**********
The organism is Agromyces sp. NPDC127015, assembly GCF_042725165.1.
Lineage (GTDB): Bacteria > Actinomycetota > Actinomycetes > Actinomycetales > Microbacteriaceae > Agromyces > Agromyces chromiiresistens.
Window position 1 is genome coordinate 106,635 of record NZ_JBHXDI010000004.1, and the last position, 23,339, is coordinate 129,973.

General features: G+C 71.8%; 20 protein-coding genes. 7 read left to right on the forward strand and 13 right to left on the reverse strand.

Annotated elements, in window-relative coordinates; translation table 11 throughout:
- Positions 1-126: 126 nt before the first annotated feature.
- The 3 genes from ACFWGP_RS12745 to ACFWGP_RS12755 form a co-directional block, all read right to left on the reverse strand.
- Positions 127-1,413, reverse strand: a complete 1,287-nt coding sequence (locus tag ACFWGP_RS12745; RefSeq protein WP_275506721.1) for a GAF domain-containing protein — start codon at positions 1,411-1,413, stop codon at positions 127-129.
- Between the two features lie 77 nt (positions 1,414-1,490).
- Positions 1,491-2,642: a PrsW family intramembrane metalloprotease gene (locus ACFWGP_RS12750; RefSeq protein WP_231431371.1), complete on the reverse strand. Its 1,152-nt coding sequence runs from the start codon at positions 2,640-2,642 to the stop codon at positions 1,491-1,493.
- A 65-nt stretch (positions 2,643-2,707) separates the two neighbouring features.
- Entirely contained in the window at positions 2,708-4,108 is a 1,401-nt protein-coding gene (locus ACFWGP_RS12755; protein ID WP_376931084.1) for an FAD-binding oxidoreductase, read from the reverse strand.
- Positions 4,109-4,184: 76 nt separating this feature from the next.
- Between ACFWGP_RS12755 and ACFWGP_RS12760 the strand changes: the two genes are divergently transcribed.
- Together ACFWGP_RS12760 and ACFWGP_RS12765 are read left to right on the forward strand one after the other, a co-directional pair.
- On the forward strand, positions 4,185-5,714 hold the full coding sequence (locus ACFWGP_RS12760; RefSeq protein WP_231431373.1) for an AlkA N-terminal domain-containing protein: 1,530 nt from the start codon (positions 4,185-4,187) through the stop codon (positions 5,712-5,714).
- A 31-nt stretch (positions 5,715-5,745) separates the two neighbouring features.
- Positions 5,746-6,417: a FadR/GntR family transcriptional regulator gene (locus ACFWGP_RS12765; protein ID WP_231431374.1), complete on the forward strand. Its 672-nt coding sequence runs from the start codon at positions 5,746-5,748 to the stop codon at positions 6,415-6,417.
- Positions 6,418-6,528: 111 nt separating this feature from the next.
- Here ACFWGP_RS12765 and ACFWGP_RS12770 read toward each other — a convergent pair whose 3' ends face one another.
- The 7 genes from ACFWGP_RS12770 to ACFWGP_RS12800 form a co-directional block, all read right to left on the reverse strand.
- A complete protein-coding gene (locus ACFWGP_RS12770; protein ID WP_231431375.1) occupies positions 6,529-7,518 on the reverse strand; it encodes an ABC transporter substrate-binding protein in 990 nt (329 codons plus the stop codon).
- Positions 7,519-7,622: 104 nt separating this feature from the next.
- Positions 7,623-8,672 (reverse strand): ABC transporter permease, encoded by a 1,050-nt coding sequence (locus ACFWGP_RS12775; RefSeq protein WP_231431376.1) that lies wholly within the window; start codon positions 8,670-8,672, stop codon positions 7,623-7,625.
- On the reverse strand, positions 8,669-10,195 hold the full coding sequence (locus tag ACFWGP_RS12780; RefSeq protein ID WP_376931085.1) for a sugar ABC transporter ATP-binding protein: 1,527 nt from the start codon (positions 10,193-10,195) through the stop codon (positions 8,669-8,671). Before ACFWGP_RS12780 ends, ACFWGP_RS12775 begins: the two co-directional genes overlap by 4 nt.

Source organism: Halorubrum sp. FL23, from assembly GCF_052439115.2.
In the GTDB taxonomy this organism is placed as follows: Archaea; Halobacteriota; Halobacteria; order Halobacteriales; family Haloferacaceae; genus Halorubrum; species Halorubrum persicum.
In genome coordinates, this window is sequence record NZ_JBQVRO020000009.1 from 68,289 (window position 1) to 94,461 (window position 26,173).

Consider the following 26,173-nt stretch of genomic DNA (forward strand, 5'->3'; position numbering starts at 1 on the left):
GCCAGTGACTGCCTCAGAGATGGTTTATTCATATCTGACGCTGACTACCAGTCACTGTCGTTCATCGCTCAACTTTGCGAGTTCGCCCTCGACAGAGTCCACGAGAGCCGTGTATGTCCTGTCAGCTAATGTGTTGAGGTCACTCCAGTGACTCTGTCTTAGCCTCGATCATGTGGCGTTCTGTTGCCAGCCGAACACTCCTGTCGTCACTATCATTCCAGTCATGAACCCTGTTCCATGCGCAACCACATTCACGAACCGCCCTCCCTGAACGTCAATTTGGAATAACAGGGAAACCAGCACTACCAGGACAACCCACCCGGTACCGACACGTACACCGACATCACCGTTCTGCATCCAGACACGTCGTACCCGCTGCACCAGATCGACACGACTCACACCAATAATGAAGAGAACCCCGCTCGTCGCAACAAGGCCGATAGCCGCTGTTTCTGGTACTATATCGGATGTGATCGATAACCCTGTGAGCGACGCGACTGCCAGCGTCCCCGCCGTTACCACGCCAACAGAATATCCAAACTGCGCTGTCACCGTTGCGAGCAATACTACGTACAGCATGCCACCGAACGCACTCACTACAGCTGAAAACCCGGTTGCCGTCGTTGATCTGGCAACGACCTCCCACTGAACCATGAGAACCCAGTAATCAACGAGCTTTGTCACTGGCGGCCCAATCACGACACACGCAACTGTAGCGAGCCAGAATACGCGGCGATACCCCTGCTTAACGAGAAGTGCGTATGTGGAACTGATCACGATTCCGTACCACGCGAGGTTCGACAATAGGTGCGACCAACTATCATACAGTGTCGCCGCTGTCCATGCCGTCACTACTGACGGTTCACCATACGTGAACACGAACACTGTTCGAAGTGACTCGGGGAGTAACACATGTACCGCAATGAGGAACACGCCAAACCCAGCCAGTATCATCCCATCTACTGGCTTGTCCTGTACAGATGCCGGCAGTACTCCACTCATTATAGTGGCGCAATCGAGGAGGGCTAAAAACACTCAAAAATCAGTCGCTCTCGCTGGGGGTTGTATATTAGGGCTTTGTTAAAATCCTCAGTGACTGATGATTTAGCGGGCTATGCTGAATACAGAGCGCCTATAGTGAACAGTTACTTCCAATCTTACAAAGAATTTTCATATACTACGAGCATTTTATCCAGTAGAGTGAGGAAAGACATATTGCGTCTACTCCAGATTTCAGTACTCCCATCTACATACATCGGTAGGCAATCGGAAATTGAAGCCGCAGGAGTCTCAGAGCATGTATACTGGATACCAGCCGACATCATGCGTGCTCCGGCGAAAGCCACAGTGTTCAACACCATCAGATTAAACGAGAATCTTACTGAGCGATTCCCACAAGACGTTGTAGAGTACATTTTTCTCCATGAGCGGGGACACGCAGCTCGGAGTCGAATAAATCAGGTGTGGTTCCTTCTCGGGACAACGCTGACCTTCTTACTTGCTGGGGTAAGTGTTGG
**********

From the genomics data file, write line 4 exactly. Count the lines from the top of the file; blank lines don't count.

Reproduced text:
General features: G+C 71.8%; 20 protein-coding genes. 7 read left to right on the forward strand and 13 right to left on the reverse strand.